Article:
One of those beach cottages is mine, built by my great-grandfather in 1910, and my ancestors have hailed from Maine for the past three centuries. Most of us in Prouts have paid taxes to Scarborough for many generations and are astonished at being treated by the town of Scarborough like a silent cash cow.
—Anne Bartol Butterfield
Scarborough, Maine and Boulder, Colorado
I normally find 100 percent of the material in your lovely magazine to be a pleasure to read. Until now. You may have thought you were painting a flattering picture of the moderate Republican Senator Susan Collins in your August article, but there are many Republicans in this state who feel the way I do, i.e. if we embraced the values of the Democratic Party we would be Democrats. I voted for Susan Collins because she was running as a Republican and I thought that she stood for the Republican Party values. President Bush's favorite list is not the only list Susan Collins is not on . . . she is also not on mine. She is also not on the favorite list of a growing number of Republicans in the state of Maine. I didn't elect Susan Collins to be a "settler" for issues facing the U.S. Senate. I elected her to stand up for Republican values, key word: Republican.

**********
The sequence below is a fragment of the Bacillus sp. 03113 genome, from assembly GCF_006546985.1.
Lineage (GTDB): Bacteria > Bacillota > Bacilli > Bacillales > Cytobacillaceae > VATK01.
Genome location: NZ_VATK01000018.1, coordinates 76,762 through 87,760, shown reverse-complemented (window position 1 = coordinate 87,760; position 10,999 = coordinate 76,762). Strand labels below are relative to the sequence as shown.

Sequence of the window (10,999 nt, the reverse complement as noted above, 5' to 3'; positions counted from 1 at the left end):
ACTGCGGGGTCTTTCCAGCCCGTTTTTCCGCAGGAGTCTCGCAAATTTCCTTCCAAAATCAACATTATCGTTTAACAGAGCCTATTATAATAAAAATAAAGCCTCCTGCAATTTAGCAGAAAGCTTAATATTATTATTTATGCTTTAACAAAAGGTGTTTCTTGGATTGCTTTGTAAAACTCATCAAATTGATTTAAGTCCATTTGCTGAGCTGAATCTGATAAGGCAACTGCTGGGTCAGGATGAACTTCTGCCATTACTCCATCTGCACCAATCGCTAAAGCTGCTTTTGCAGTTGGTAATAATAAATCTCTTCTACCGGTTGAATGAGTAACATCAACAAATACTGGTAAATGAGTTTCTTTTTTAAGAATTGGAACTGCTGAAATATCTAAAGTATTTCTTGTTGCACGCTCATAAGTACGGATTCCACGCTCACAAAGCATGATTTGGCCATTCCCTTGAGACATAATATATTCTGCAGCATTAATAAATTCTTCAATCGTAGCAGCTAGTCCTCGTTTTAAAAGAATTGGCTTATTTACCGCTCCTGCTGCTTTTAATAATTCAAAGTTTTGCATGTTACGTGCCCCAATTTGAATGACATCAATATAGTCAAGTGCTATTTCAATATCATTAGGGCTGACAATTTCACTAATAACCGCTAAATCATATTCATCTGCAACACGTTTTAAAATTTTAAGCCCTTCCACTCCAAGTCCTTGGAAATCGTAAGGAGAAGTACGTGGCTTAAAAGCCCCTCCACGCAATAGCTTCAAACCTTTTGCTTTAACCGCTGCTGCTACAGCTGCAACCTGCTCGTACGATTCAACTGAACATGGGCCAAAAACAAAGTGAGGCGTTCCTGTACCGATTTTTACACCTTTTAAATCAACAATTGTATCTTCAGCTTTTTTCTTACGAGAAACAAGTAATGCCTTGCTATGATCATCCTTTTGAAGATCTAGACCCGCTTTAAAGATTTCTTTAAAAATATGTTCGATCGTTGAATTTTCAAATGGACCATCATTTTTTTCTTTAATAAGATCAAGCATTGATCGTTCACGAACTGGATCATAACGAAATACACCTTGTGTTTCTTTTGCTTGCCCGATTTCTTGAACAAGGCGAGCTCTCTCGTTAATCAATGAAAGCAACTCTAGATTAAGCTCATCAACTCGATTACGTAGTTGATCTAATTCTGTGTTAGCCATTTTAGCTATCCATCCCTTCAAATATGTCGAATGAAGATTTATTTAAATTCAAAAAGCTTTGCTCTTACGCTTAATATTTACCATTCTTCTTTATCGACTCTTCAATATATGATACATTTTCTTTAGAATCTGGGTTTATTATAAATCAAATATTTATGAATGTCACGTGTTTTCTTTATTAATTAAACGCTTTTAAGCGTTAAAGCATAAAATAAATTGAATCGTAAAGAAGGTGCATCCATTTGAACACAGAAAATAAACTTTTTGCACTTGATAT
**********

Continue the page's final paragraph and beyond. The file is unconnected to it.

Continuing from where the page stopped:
Your August article on Senator Susan Collins was well-written and objective. As another political season approaches, journalists should take pause and look at your approach.
—Paul J. Mattson
Dirty Rotten Shame
Thanks to Jeff Clark for his story in your September issue about pollution in the Androscoggin River. After reading his story, I pulled out your 1999 Annual Issue, which featured Lewiston-Auburn from cover to cover. Right there in the first paragraph of the introductory feature story is the sentence: "Miraculously, the waterway that gave these cities their reason for being is becoming vital and beautiful again." That was true enough, but as L-A continues to rebuild and flourish, the river is not keeping pace. The water quality certainly is better than that seen a generation ago, but the paper mills upstream have to be pushed and prodded to clean up their act. Their protests sound like the automakers in Detroit who claim they cannot produce cleaner and leaner cars.
Stay tuned to this issue. I hope that our local chamber of commerce and its members will see fit to challenge the polluters, and that the Androscoggin River Alliance and Maine Rivers will keep on squawking.